I had a great idea. And to implement it, I needed to do DOM manipulation of an element that contains an IFRAME. It’s simple right? Just do something like
I wasted a lot of time on this issue. I even came up with a workaround for the second case. The workaround is to first get the head and body elements of the iframe before it’s moved and after the move, copy it back. In fact it worked perfectly fine. But I was still curious why the behavior is different in both case. I even downloaded WebKit source and browsed through it, didn’t find the exact issue, but the dom API has it’s issue which I will tell in a few minutes.
Then, after searching on Bugzilla@Mozilla, I found a bug that gave more details. Apparently, when an iframe is moved around the DOM tree, it’s refreshed. So, if an iframe has an src element, it’s just refreshing the frame again. This means the document is loaded twice. But when the iframe is created by opening the document and writing the content, that content is lost when the DOM is moved. It doesn’t seem to execute the script again (which is probably what is desired as otherwise, there would then be two frames). More importantly, the script element that generated the iframe should not execute the second time because the iframe is generated using document.write. So, once a document is loaded, calling document.write can have unwanted consequences. Anyway, I wasn’t observing this, so hopefully moving script element with src attribute around doesn’t execute it again.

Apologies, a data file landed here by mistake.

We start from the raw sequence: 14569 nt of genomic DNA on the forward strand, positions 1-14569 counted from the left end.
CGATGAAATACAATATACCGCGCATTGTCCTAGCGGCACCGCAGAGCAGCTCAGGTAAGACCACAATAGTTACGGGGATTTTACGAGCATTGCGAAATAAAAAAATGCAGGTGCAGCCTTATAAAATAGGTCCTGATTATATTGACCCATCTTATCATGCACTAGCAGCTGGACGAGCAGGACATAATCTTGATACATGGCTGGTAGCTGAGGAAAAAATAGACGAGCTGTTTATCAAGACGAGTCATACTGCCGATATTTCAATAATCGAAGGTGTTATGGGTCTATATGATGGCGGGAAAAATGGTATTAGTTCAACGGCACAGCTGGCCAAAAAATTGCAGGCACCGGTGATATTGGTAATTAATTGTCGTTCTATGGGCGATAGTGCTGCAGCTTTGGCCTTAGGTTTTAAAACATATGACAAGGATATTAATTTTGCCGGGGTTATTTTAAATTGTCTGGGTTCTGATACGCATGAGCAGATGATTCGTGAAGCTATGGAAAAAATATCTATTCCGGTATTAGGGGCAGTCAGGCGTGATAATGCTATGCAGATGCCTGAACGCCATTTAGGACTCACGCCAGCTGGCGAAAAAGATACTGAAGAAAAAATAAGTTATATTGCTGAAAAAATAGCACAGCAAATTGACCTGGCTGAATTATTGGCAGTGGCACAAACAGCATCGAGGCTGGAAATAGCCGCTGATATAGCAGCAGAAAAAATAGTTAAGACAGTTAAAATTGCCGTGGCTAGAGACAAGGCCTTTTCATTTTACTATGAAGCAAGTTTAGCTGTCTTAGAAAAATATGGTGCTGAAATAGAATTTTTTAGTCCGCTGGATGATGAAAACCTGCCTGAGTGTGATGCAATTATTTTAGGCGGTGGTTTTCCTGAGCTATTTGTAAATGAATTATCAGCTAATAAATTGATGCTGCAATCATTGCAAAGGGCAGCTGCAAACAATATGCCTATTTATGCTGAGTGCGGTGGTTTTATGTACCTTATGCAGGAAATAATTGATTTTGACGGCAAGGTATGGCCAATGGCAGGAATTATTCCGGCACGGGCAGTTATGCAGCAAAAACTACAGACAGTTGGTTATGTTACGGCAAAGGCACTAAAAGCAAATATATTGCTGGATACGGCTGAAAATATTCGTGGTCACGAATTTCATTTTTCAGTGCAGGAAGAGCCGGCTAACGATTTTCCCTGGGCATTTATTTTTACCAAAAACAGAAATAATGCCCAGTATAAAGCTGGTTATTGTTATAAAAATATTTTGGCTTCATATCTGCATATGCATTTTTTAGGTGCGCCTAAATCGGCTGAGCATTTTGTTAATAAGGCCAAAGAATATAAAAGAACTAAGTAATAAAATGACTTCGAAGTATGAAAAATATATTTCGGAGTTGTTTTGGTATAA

Looking at the above Mozilla bug and also the WebKit code I looked at made me realize that part of the problem is with DOM specification which states that since a node can have only one parent, moving around requires removing the node from the parent and then adding it back. But to remove the node, usual logic used is removeNode api. So, in case of an iframe element, calling the removeNode seems to have the adverse impact of clearing up the content (why this happens only for iframe but not other types of elements like div beats me, but may be that has to do with the fact that iframe represents a complete document altogether and not cleaning up immediately when the removeNode is called can have memory issues).
Had the apis to move the node (appendChild, insertBefore, insertAfter) were not required to do the remove as per the spec, then this would have been a simple move without destroying the iframe content. But again, I don’t know if I should say that the DOM api is wrong because as I mentioned, this works for other types of elements, not just iframe.
The fact that this bug was filed on 2004-08-03 and it’s open to this day reflects the complexity of fixing this issue which I don’t hope anytime soon. Someone actually provided a patch in 2009, but it’s not incorporated yet because of concerns on what it might break in several other areas.
After giving this some more thought, I abandoned my project which I thought I got a master idea :).